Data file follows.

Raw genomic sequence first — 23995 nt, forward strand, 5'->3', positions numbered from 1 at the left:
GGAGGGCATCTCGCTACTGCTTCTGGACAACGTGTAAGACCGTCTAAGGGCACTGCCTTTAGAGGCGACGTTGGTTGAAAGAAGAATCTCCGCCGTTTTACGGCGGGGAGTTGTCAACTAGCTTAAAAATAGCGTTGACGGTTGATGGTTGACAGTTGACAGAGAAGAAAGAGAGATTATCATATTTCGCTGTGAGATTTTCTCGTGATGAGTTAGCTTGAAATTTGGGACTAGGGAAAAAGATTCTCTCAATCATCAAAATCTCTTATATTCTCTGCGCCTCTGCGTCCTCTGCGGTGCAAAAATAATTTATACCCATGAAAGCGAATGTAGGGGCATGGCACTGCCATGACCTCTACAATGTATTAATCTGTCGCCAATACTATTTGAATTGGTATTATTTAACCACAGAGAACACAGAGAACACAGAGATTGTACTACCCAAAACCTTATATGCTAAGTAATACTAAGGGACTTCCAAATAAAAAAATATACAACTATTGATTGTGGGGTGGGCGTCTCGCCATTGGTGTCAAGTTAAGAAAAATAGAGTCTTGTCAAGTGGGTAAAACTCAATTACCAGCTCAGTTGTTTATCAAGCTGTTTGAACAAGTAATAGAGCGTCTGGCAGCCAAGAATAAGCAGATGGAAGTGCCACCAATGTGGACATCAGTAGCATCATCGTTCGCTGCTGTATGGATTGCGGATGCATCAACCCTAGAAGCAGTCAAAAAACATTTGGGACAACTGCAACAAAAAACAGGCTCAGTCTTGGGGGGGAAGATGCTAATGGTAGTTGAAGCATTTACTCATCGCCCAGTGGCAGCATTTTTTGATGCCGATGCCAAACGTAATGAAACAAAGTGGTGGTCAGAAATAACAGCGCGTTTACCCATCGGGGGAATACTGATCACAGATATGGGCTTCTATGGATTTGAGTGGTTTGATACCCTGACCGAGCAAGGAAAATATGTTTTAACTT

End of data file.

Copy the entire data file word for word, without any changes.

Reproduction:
Raw genomic sequence first — 23995 nt, forward strand, 5'->3', positions numbered from 1 at the left:
GGAGGGCATCTCGCTACTGCTTCTGGACAACGTGTAAGACCGTCTAAGGGCACTGCCTTTAGAGGCGACGTTGGTTGAAAGAAGAATCTCCGCCGTTTTACGGCGGGGAGTTGTCAACTAGCTTAAAAATAGCGTTGACGGTTGATGGTTGACAGTTGACAGAGAAGAAAGAGAGATTATCATATTTCGCTGTGAGATTTTCTCGTGATGAGTTAGCTTGAAATTTGGGACTAGGGAAAAAGATTCTCTCAATCATCAAAATCTCTTATATTCTCTGCGCCTCTGCGTCCTCTGCGGTGCAAAAATAATTTATACCCATGAAAGCGAATGTAGGGGCATGGCACTGCCATGACCTCTACAATGTATTAATCTGTCGCCAATACTATTTGAATTGGTATTATTTAACCACAGAGAACACAGAGAACACAGAGATTGTACTACCCAAAACCTTATATGCTAAGTAATACTAAGGGACTTCCAAATAAAAAAATATACAACTATTGATTGTGGGGTGGGCGTCTCGCCATTGGTGTCAAGTTAAGAAAAATAGAGTCTTGTCAAGTGGGTAAAACTCAATTACCAGCTCAGTTGTTTATCAAGCTGTTTGAACAAGTAATAGAGCGTCTGGCAGCCAAGAATAAGCAGATGGAAGTGCCACCAATGTGGACATCAGTAGCATCATCGTTCGCTGCTGTATGGATTGCGGATGCATCAACCCTAGAAGCAGTCAAAAAACATTTGGGACAACTGCAACAAAAAACAGGCTCAGTCTTGGGGGGGAAGATGCTAATGGTAGTTGAAGCATTTACTCATCGCCCAGTGGCAGCATTTTTTGATGCCGATGCCAAACGTAATGAAACAAAGTGGTGGTCAGAAATAACAGCGCGTTTACCCATCGGGGGAATACTGATCACAGATATGGGCTTCTATGGATTTGAGTGGTTTGATACCCTGACCGAGCAAGGAAAATATGTTTTAACTT